Wednesday, February 23, 2011

GM Mentoring: Three New Plot Hooks Every Session...

Good Evening, All:

As my campaign continues to wind along, my players still have not yet crossed over Sovereign Chasm and into the Madlands themselves (although they should after tonight's game). They've been really focused on the little side trek plot hooks that I sprinkle in my games. I try to put three hooks out every session, just to make the world seem alive and diverse. The side effect of this, of course, is that player-characters are often distracted by the shiny new plot hook, and so we end up pursuing side quests instead of their stated main plot line. I don't mind that, as it gives me a chance to really flesh out my setting with more detail. Occasionally, though, they stand back and realize they haven't touched their original campaign goal in months.

When you find something like that happening in your games, I suggest that you provide multiple alternate paths that may lead them in the general direction they wanted to go originally as players. For example, several of the open plot hooks I’ve provided lead into the Madlands (all to different locations, of course, but they're all on the other side of Fellgorge and the Sovereign Chasm.) In addition, you might find yourself having to remind the players, directly or indirectly, that they are the ones that get to decide where they go in the game. I haven't closed a door on them yet in regards to the directions of their characters. (They may have closed a few doors themselves through their own actions, but any door they have closed, they can open again with a modicum of effort.) All I've done is provide options and distractions. It's their choice as to what they decide to pursue within the context of the game.

Note that by choosing to pursue local plot hooks rather than Madlands plot hooks, my players are showing me the kind of gaming experience they desire within the context of their characters. It's my job to take those clues and build on them, to give them a rewarding scenario that develops both the characters and the setting. If they never decide to enter the Madlands, the flavor of this aberrant land so close to the current gaming region has already added a significant element to the campaign's flavor. I'm personally good with whatever direction they decide to go.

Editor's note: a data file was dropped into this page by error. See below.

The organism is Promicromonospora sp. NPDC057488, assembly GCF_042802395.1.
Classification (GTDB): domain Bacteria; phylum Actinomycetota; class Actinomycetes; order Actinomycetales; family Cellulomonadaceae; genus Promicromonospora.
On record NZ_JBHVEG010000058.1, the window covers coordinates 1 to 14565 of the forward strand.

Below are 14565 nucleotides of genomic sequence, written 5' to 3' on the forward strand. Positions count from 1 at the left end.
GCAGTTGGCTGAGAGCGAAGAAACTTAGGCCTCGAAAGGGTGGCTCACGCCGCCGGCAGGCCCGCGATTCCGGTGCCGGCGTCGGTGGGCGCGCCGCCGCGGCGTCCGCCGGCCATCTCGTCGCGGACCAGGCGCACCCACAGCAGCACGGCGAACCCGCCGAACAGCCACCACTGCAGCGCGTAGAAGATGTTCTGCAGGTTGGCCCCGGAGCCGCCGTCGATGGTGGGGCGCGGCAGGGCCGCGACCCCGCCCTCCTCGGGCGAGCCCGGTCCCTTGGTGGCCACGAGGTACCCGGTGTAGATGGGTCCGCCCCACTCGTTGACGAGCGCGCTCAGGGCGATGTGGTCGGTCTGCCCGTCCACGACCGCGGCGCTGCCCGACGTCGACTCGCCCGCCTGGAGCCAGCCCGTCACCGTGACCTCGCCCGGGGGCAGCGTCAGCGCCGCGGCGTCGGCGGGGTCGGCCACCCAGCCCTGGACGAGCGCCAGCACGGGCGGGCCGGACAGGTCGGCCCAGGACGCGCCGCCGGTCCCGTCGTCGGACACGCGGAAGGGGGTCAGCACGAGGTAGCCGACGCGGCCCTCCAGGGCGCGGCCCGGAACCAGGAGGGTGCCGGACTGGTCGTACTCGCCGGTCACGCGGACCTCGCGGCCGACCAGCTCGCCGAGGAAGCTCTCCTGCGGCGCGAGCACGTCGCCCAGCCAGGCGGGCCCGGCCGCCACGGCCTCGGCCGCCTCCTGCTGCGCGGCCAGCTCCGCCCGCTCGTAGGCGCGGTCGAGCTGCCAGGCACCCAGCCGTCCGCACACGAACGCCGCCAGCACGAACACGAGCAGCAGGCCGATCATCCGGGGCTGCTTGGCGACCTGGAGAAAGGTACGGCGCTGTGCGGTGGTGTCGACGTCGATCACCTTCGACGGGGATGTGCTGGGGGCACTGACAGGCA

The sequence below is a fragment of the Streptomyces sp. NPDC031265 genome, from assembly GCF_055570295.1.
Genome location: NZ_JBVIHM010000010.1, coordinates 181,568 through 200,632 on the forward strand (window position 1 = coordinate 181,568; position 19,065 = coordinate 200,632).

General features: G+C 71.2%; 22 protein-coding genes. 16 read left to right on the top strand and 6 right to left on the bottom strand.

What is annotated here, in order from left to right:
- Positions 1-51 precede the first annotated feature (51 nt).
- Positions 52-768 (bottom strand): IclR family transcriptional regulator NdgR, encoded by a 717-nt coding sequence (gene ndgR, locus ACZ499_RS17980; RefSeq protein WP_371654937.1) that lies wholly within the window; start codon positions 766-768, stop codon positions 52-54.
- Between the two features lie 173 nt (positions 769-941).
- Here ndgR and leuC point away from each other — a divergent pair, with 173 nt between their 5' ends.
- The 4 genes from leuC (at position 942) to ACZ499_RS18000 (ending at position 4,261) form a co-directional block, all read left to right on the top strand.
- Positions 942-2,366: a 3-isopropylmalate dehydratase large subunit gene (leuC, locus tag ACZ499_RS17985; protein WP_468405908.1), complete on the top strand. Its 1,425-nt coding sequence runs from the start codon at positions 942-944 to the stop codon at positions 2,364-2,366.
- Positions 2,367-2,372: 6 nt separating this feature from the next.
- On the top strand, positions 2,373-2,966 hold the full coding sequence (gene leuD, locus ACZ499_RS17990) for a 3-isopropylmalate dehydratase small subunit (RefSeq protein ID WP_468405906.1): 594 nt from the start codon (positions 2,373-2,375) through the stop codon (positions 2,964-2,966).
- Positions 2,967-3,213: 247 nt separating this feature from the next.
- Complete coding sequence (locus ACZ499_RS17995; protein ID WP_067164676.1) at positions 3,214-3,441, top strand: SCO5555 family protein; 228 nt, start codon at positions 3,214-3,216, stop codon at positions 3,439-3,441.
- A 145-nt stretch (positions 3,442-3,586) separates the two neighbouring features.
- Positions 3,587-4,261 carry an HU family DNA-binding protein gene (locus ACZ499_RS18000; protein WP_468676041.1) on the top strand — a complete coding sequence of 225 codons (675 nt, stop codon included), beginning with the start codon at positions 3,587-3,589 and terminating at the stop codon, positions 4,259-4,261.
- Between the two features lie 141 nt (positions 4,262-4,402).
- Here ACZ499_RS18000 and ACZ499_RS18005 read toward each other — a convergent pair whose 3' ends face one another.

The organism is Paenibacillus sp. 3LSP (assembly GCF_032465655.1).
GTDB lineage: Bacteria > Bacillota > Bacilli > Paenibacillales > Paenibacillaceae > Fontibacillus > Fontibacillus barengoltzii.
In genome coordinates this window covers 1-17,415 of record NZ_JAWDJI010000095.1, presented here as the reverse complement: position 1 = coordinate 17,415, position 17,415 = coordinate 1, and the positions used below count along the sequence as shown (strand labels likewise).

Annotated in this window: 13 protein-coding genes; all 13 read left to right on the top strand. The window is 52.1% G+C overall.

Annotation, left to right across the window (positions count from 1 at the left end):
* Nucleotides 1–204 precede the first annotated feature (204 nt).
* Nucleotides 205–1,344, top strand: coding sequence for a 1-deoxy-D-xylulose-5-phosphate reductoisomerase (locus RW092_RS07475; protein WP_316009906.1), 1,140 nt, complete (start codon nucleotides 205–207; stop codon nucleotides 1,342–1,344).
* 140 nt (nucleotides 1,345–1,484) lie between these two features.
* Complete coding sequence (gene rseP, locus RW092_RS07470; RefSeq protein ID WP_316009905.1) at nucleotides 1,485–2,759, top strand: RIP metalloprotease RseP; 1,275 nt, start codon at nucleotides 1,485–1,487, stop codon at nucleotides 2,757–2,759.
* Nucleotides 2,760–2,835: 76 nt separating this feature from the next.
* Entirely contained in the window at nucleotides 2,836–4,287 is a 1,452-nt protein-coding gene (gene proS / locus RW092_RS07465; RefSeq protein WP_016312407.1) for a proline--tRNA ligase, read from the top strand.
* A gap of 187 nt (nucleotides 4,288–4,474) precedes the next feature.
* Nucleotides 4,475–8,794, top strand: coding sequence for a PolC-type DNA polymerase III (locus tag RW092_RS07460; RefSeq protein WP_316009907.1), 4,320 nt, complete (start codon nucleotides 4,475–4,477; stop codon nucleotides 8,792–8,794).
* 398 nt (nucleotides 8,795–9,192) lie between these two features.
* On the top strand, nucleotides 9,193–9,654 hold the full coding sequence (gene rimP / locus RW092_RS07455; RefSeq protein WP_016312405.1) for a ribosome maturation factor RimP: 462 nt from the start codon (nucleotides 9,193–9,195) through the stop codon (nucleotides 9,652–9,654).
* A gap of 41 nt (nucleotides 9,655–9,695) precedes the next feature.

Of course, as the player-characters become more talented and powerful, the players may feel more confident in heading off into the unknown realms known as the Madlands. It doesn't hurt that I've planted a really big seed that hopefully will draw them out in search of the City of Gold. One of the players wants his character to resurrect a dead God, and so I've given them news of a very powerful one-of-a-kind ritual (an arch-ritual, if you will) that can bend reality and reshape it once. Of course, there are consequences if you should succeed, and more horrible consequences if you should fail, but I'll let them know more about that before they actually find the ritual and have to make a hard decision. If he decides to go through with it and succeeds, he could easily bring back a Fallen God through warping reality, and change my home campaign setting dramatically.

In the past, I used to have a problem with providing only one major storyline and then railroading the game in that direction. This tendency I've developed of offering multiple story hooks each session to provide players with more world flavor and adventure options is part of my effort to overcome my previous approach to campaigns. While this is the second campaign I've run under this particular style, you can see that I'm still getting the ropes of it all, so to speak. That being said, I find that I enjoy my game all the more for presenting options, and the sandbox design approach has been a lot of fun. My players seem to like it, too.



vorpal_Cortex said...

Hi Flynn, I stumbled upon your writings while researching Savage Worlds and just wanted to let you know that I have enjoyed everything I've read. I am a new GM and hope to convince my group to give Savage World a try since I think it would promote creative role playing and give me the freedom to create on the fly. I still don't have a setting in mind so I'll probably stick to one shot games for now. Is your Madlands Campaign something you have made public? - Ian

Flynn said...

The Madlands Campaign has been partially detailed in various posts throughout this blog. You can read the background info by looking for the Madlands Campaign tag.

Hope This Helps,